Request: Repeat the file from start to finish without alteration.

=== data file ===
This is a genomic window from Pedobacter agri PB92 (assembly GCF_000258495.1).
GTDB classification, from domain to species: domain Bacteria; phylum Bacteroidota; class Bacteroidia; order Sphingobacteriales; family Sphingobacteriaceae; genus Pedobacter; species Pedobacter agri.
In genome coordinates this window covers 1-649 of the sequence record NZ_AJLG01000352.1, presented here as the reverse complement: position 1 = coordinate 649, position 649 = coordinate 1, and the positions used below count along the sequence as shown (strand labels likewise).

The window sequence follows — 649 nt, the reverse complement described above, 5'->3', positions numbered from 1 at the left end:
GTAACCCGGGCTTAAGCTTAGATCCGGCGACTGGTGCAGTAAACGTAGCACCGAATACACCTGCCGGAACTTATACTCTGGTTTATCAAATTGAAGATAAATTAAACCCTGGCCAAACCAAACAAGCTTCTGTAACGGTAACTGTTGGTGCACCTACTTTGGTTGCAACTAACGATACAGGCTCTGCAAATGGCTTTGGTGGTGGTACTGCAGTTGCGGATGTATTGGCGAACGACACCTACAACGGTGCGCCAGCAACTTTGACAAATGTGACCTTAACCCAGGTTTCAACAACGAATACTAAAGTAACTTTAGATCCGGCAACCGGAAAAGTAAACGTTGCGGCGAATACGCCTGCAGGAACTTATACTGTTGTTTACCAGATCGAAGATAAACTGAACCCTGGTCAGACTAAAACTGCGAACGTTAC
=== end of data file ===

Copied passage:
This is a genomic window from Pedobacter agri PB92 (assembly GCF_000258495.1).
GTDB classification, from domain to species: domain Bacteria; phylum Bacteroidota; class Bacteroidia; order Sphingobacteriales; family Sphingobacteriaceae; genus Pedobacter; species Pedobacter agri.
In genome coordinates this window covers 1-649 of the sequence record NZ_AJLG01000352.1, presented here as the reverse complement: position 1 = coordinate 649, position 649 = coordinate 1, and the positions used below count along the sequence as shown (strand labels likewise).

The window sequence follows — 649 nt, the reverse complement described above, 5'->3', positions numbered from 1 at the left end:
GTAACCCGGGCTTAAGCTTAGATCCGGCGACTGGTGCAGTAAACGTAGCACCGAATACACCTGCCGGAACTTATACTCTGGTTTATCAAATTGAAGATAAATTAAACCCTGGCCAAACCAAACAAGCTTCTGTAACGGTAACTGTTGGTGCACCTACTTTGGTTGCAACTAACGATACAGGCTCTGCAAATGGCTTTGGTGGTGGTACTGCAGTTGCGGATGTATTGGCGAACGACACCTACAACGGTGCGCCAGCAACTTTGACAAATGTGACCTTAACCCAGGTTTCAACAACGAATACTAAAGTAACTTTAGATCCGGCAACCGGAAAAGTAAACGTTGCGGCGAATACGCCTGCAGGAACTTATACTGTTGTTTACCAGATCGAAGATAAACTGAACCCTGGTCAGACTAAAACTGCGAACGTTAC